September 13, 2018
Landlords: 5 Ways to Legally Protect Against Bad Tenants
Every landlord gets one at some point: a bad tenant. We don’t just mean unpleasant or annoying tenants; we’re talking about terrible, horrible, no good, very bad tenants. If you are a landlord with bad tenants, there are a few ways you can legally protect yourself and your property. Bad tenants won’t stop to think about the consequences of their actions, so you should do everything you can to safeguard against their poor decisions.
Bad Tenants: A Landlord’s Nightmare
Legal battles are sometimes inevitable when it comes to bad tenants, but you can protect yourself for the future by following some of these steps.
Do Your Due Diligence
Screening can sometimes be the barrier that stops bad tenants from coming onto your property. Start with a background check, credit check, and income verification. Many tenants don’t know what they can afford, so by having strict rules, you can weed out those tenants that just won’t work out.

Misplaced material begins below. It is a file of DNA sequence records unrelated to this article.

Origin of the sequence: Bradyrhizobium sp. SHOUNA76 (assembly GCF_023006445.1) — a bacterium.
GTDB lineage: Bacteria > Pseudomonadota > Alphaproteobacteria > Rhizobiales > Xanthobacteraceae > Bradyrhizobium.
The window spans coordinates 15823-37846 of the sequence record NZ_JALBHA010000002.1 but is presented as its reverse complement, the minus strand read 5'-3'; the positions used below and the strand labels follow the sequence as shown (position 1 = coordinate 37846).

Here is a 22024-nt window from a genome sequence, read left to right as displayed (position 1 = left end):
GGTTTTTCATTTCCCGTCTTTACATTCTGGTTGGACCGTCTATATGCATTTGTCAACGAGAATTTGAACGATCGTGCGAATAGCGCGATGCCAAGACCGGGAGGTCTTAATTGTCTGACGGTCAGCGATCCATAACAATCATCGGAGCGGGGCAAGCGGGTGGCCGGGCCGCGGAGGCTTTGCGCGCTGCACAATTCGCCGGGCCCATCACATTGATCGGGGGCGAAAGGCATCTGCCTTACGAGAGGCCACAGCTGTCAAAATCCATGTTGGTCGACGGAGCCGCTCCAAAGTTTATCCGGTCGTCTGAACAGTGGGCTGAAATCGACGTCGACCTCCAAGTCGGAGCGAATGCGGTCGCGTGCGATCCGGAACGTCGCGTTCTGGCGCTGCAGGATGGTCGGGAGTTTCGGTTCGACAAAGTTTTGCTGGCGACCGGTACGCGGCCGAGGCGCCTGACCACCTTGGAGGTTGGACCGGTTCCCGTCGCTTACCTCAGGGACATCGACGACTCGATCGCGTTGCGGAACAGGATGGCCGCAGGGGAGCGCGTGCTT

Clear and Legal Lease Agreements
Never be satisfied with a verbal agreement between you and your tenants. It is your responsibility to create boundaries for your tenants. Make sure that all important details regarding property rules are included in the lease. Update leases every year and make a new lease any time there is a major change like a subletting roommate.
Have Clear Expectations – and Consequences
Bad tenants will take full advantage of your leniency. Strict rules can be hard for some people to follow, but that’s a good way to find the bad tenants that need to go. Rules regarding communal property for apartment complexes or yard maintenance for individual properties should be clear and consistent.
If you own an individual property and don’t want your tenant to know you’re the owner, ask a landlord attorney about forming a legal entity under which you can control your property. This will give you an extra layer of security, and it will also save you in potentially sticky situations with unruly or rude tenants.
Evict if Necessary
It’s your property – you have the discretion to evict if necessary. No landlord who does his due diligence should have to suffer through bad tenants. Eviction cases can be messy, but that’s why landlord attorneys like Miller & Terry are here to help!